The night before I was leaving for a recent trip to India, I had a flash of insight, realizing I could include more family pictures in my first book, Mother Tongue. I always pack light, no matter how long the trip, so, instead of packing and chasing down chocolate powder and deciding what to do with my mysteriously unstartable car, I set off on my family photo project.
Could my book midwife make adding more photos happen? Could I find the pictures I had in mind, scan them, and reread enough of the book to figure out where to include them?
Packing? What packing?
My excitement over this new possibility energized me to the point that all tasks were now possible, no matter the timeline. With great joy I leafed through the albums my mother had carefully saved.
I went on to read through my book, and the next day, during my flight to India, I planned where to add the photos. But before that, I got distracted one more time.
When I couldn't find a picture of Harold, my late husband, with my mom — and couldn't get from my apartment in San Francisco to my house in Healdsburg (where more photos are stored) because my car wouldn't start — I turned everything in my apartment upside down in desperation, searching for it.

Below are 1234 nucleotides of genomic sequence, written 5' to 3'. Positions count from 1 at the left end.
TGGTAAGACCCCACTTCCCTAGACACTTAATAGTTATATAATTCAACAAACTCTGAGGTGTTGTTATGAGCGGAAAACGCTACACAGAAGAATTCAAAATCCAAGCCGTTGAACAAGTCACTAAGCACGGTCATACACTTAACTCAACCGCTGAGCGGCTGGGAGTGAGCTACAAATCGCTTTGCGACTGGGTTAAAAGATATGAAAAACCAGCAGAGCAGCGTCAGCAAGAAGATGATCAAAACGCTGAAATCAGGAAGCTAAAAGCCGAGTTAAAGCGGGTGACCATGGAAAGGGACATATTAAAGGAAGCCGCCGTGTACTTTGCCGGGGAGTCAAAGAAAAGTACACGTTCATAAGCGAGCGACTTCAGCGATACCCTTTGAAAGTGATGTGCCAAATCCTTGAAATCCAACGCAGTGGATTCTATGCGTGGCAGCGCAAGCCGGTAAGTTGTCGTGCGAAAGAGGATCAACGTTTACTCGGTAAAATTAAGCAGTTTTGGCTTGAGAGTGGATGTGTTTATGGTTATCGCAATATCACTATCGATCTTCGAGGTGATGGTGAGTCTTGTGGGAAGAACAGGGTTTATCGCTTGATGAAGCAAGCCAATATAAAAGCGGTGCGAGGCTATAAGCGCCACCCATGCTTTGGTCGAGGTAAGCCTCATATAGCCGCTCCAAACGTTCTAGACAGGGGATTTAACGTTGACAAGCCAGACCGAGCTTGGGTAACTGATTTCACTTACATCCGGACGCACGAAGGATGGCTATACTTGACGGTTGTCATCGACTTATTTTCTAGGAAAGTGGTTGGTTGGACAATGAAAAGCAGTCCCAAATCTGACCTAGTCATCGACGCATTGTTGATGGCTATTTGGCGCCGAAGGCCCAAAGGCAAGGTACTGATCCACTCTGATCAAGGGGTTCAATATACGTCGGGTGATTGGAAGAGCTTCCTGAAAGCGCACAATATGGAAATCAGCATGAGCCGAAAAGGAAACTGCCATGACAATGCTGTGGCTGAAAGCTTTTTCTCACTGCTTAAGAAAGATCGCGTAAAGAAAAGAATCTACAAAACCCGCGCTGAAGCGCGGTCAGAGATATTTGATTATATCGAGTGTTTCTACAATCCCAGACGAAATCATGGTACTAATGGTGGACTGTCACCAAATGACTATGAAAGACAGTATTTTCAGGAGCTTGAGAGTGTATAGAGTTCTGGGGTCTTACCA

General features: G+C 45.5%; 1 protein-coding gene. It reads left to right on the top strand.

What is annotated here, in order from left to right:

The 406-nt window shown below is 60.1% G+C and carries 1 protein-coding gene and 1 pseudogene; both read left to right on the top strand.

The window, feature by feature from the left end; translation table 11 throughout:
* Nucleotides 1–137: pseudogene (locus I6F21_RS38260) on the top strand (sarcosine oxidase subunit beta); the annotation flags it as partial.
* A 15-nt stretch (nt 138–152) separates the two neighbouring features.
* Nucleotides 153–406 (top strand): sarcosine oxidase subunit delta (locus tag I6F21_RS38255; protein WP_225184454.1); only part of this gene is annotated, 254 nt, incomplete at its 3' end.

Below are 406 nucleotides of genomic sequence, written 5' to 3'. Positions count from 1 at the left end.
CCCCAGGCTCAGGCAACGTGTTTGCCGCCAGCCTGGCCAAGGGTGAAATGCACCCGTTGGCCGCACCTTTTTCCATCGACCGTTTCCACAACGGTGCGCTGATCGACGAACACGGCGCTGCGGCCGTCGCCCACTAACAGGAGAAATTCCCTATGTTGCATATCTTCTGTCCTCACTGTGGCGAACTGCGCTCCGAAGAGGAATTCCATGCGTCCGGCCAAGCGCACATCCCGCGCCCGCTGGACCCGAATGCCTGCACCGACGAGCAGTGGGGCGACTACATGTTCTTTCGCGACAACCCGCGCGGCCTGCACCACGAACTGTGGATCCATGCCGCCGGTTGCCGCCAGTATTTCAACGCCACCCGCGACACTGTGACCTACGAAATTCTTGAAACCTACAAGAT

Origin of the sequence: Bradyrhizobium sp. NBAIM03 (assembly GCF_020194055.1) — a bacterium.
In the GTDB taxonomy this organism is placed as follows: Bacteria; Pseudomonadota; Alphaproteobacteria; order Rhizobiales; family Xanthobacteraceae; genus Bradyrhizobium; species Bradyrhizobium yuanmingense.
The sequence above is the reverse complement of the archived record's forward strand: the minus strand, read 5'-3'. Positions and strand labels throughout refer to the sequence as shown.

Instead, I found a Christmas card from 1965 from someone in Chicago who had been unsuccessfully trying to find me for months. I had no memory of this person, but decided that it was a good idea to look her up.
I figured that in these days of Facebook and Instagram and LinkedIn and Twitter, she would be easy to find. However, since my generation seems to lag when it comes to technology, all I found was an article from 2012:
Anne Kuznetsov,* 62, was arrested by the Chicago Illinois State Police at 3:45 p.m. on an outstanding La Grange Police Department warrant for driving with a suspended license, police said.
Somebody my age would've been 62 five years ago. And I realized that I must've met Anne in 1965, when I went to a summer national Junior Achievement Conference in Indiana. Like me, she was the winner of a the trip of a lifetime.
But the only information I could find was that pathetic paragraph?
If I didn't have to jump out of bed, shower, finish packing, and head for the airport, I would have had time to consider far more deeply what that all meant, and hopefully, someday I will find the inspiration to keep searching.
*name has been changed